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Software development life_cycle
Software development life_cycle
Software development life_cycle
Software development life_cycle
Software development life_cycle
Software development life_cycle
Software development life_cycle
Software development life_cycle
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Software development life_cycle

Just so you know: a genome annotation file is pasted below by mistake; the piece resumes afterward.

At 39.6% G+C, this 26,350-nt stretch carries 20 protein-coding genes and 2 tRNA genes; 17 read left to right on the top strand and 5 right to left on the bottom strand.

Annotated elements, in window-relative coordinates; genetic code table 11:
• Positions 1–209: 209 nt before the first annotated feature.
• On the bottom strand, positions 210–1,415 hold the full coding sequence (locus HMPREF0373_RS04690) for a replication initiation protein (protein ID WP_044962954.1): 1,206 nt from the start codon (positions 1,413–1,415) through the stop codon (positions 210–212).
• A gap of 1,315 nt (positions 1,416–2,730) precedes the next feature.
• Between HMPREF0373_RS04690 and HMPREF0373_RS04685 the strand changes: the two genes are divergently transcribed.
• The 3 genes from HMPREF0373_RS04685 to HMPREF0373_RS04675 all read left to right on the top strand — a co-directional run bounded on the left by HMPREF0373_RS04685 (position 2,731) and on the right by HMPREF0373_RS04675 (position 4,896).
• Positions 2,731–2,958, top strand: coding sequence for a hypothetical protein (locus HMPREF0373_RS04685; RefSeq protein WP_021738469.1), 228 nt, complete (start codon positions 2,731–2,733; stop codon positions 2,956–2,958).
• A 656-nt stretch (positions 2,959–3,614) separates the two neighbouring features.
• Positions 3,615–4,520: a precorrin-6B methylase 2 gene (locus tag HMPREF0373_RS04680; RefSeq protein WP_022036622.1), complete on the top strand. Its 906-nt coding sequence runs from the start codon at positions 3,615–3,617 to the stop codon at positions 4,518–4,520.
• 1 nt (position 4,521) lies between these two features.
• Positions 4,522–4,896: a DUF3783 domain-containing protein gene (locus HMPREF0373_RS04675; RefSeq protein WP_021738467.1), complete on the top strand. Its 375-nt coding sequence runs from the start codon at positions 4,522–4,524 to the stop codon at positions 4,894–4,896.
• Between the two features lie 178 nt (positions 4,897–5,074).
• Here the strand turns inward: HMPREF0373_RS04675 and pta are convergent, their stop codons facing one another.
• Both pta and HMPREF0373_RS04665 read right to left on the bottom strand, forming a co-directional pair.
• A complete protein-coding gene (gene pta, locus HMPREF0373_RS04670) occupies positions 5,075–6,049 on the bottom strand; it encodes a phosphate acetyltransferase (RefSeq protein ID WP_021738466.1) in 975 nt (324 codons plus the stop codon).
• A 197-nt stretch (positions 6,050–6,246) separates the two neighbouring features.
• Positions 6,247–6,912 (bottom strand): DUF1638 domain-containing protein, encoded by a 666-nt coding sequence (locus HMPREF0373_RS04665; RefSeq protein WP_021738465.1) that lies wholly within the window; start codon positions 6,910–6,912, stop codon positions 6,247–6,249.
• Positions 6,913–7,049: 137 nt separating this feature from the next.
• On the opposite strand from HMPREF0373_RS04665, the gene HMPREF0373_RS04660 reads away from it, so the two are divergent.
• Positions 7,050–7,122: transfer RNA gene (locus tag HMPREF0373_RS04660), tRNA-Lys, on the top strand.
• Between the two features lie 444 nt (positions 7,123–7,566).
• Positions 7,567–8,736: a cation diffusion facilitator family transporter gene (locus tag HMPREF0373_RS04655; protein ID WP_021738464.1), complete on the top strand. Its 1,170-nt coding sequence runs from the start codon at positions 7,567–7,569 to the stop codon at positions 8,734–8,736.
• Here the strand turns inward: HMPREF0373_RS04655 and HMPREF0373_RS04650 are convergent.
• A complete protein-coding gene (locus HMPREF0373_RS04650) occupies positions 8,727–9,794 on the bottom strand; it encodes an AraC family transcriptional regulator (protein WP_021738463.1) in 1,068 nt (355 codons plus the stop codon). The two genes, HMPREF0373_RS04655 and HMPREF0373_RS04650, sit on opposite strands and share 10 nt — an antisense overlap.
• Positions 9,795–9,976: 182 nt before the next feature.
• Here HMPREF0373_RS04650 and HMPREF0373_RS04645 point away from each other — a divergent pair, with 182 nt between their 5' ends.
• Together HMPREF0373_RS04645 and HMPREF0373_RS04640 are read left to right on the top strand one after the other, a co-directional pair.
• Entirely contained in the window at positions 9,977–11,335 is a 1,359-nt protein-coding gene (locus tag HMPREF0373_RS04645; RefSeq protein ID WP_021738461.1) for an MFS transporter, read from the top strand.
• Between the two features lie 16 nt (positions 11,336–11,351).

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  • 1. Software Development Life Cycle The software Life Cycle encompasses all activities required to define, develop, test deliver, operate and maintain a software product. Planning the software development process involves several important considerations. The first is to define a product life cycle model. The SDLC activities are: 1. Feasibility: Determine if the software has significant contribution to business. It includes market analysis if similar software is in demand in market. Software is evaluated on the basis of cost, schedule and quality. 2. Requirements are determined such as functional properties desired by users, system requirements such as availability, performance and safety, establishing set of objectives the system should meet, characteristics that the system should not exhibit. Such requirements are obtained by various methods such as interviews, communication with stake holders, scenario discussions, use cases and ethnography. These requirements are then verified and tested. 3. Project Planning, cost analysis, scheduling, quality assurance plans are made 4. Designing i.e. Architectural design, Interface design and detailed design 5. Implementation includes writing the code for the project as per the designs and plan 6. Testing ensures accuracy and reliability 7. Delivery, Installation, Training, Help Desk 8. Maintenance, software configuration management. Another view of SDLC emphasizes the milestone, documents and reviews throughout product development. It is difficult for project managers to assess progress or anticipate problems. Establishing milestones, improves product visibility. The following are the milestones for the project. 1. Feasibility report 2. System definition, project plan 3. Software requirement specification, Preliminary user manual 4. Architectural design document 5. Detailed design document 6. Software verification plan 7. Product Schedule 8. Software test plan, Acceptance test 9. Software quality assurance plan 10. User manual 11. Source code 12. Test results 13. Defect report